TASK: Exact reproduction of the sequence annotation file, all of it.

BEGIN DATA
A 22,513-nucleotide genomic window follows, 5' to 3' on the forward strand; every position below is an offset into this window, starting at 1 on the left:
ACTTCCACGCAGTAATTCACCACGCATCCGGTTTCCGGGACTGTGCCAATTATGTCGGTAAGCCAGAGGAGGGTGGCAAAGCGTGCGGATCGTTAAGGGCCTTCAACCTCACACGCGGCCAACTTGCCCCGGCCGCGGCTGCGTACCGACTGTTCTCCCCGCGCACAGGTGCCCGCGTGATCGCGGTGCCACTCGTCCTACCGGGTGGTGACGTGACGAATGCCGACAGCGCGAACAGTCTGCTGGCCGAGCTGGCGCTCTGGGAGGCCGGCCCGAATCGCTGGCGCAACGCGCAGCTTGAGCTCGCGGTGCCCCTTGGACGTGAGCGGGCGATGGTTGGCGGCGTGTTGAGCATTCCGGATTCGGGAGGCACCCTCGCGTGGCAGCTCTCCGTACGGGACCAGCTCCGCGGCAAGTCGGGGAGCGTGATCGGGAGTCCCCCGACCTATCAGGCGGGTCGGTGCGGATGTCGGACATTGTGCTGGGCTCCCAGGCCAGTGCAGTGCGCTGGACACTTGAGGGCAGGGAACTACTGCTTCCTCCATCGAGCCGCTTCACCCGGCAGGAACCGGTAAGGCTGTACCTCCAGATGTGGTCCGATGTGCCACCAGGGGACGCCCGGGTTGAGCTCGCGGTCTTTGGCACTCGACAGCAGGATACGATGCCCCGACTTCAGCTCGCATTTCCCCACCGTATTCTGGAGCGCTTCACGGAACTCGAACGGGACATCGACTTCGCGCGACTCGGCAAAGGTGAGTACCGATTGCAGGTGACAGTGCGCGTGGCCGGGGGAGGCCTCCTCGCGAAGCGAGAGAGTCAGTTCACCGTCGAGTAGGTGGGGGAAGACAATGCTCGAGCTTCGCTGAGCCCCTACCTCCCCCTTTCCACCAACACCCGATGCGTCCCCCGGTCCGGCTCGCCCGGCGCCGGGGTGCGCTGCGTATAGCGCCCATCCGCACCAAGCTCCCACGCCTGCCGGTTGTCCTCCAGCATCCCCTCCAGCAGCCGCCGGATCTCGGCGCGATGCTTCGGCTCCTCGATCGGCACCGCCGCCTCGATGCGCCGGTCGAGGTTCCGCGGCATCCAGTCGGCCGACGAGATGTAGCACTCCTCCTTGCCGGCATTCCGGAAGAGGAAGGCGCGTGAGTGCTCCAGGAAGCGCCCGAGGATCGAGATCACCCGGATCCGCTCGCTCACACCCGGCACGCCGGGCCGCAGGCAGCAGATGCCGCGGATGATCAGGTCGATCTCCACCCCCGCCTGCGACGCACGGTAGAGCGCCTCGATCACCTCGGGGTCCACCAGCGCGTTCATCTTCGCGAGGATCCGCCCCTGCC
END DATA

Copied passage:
A 22,513-nucleotide genomic window follows, 5' to 3' on the forward strand; every position below is an offset into this window, starting at 1 on the left:
ACTTCCACGCAGTAATTCACCACGCATCCGGTTTCCGGGACTGTGCCAATTATGTCGGTAAGCCAGAGGAGGGTGGCAAAGCGTGCGGATCGTTAAGGGCCTTCAACCTCACACGCGGCCAACTTGCCCCGGCCGCGGCTGCGTACCGACTGTTCTCCCCGCGCACAGGTGCCCGCGTGATCGCGGTGCCACTCGTCCTACCGGGTGGTGACGTGACGAATGCCGACAGCGCGAACAGTCTGCTGGCCGAGCTGGCGCTCTGGGAGGCCGGCCCGAATCGCTGGCGCAACGCGCAGCTTGAGCTCGCGGTGCCCCTTGGACGTGAGCGGGCGATGGTTGGCGGCGTGTTGAGCATTCCGGATTCGGGAGGCACCCTCGCGTGGCAGCTCTCCGTACGGGACCAGCTCCGCGGCAAGTCGGGGAGCGTGATCGGGAGTCCCCCGACCTATCAGGCGGGTCGGTGCGGATGTCGGACATTGTGCTGGGCTCCCAGGCCAGTGCAGTGCGCTGGACACTTGAGGGCAGGGAACTACTGCTTCCTCCATCGAGCCGCTTCACCCGGCAGGAACCGGTAAGGCTGTACCTCCAGATGTGGTCCGATGTGCCACCAGGGGACGCCCGGGTTGAGCTCGCGGTCTTTGGCACTCGACAGCAGGATACGATGCCCCGACTTCAGCTCGCATTTCCCCACCGTATTCTGGAGCGCTTCACGGAACTCGAACGGGACATCGACTTCGCGCGACTCGGCAAAGGTGAGTACCGATTGCAGGTGACAGTGCGCGTGGCCGGGGGAGGCCTCCTCGCGAAGCGAGAGAGTCAGTTCACCGTCGAGTAGGTGGGGGAAGACAATGCTCGAGCTTCGCTGAGCCCCTACCTCCCCCTTTCCACCAACACCCGATGCGTCCCCCGGTCCGGCTCGCCCGGCGCCGGGGTGCGCTGCGTATAGCGCCCATCCGCACCAAGCTCCCACGCCTGCCGGTTGTCCTCCAGCATCCCCTCCAGCAGCCGCCGGATCTCGGCGCGATGCTTCGGCTCCTCGATCGGCACCGCCGCCTCGATGCGCCGGTCGAGGTTCCGCGGCATCCAGTCGGCCGACGAGATGTAGCACTCCTCCTTGCCGGCATTCCGGAAGAGGAAGGCGCGTGAGTGCTCCAGGAAGCGCCCGAGGATCGAGATCACCCGGATCCGCTCGCTCACACCCGGCACGCCGGGCCGCAGGCAGCAGATGCCGCGGATGATCAGGTCGATCTCCACCCCCGCCTGCGACGCACGGTAGAGCGCCTCGATCACCTCGGGGTCCACCAGCGCGTTCATCTTCGCGAGGATCCGCCCCTGCC